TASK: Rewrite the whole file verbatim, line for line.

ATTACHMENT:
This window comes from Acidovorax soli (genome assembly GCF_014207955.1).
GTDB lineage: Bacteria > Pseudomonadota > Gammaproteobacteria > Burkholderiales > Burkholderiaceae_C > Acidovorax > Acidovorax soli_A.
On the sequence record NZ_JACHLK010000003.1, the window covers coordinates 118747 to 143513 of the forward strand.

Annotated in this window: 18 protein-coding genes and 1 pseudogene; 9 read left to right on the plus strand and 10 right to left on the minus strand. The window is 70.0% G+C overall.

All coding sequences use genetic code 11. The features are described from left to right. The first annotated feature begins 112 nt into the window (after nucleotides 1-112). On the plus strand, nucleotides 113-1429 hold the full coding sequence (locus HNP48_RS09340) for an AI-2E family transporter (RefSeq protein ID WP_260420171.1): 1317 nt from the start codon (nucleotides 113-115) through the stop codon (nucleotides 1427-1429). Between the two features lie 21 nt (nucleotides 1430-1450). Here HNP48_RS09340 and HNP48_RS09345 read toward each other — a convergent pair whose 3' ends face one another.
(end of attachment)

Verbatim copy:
This window comes from Acidovorax soli (genome assembly GCF_014207955.1).
GTDB lineage: Bacteria > Pseudomonadota > Gammaproteobacteria > Burkholderiales > Burkholderiaceae_C > Acidovorax > Acidovorax soli_A.
On the sequence record NZ_JACHLK010000003.1, the window covers coordinates 118747 to 143513 of the forward strand.

Annotated in this window: 18 protein-coding genes and 1 pseudogene; 9 read left to right on the plus strand and 10 right to left on the minus strand. The window is 70.0% G+C overall.

All coding sequences use genetic code 11. The features are described from left to right. The first annotated feature begins 112 nt into the window (after nucleotides 1-112). On the plus strand, nucleotides 113-1429 hold the full coding sequence (locus HNP48_RS09340) for an AI-2E family transporter (RefSeq protein ID WP_260420171.1): 1317 nt from the start codon (nucleotides 113-115) through the stop codon (nucleotides 1427-1429). Between the two features lie 21 nt (nucleotides 1430-1450). Here HNP48_RS09340 and HNP48_RS09345 read toward each other — a convergent pair whose 3' ends face one another.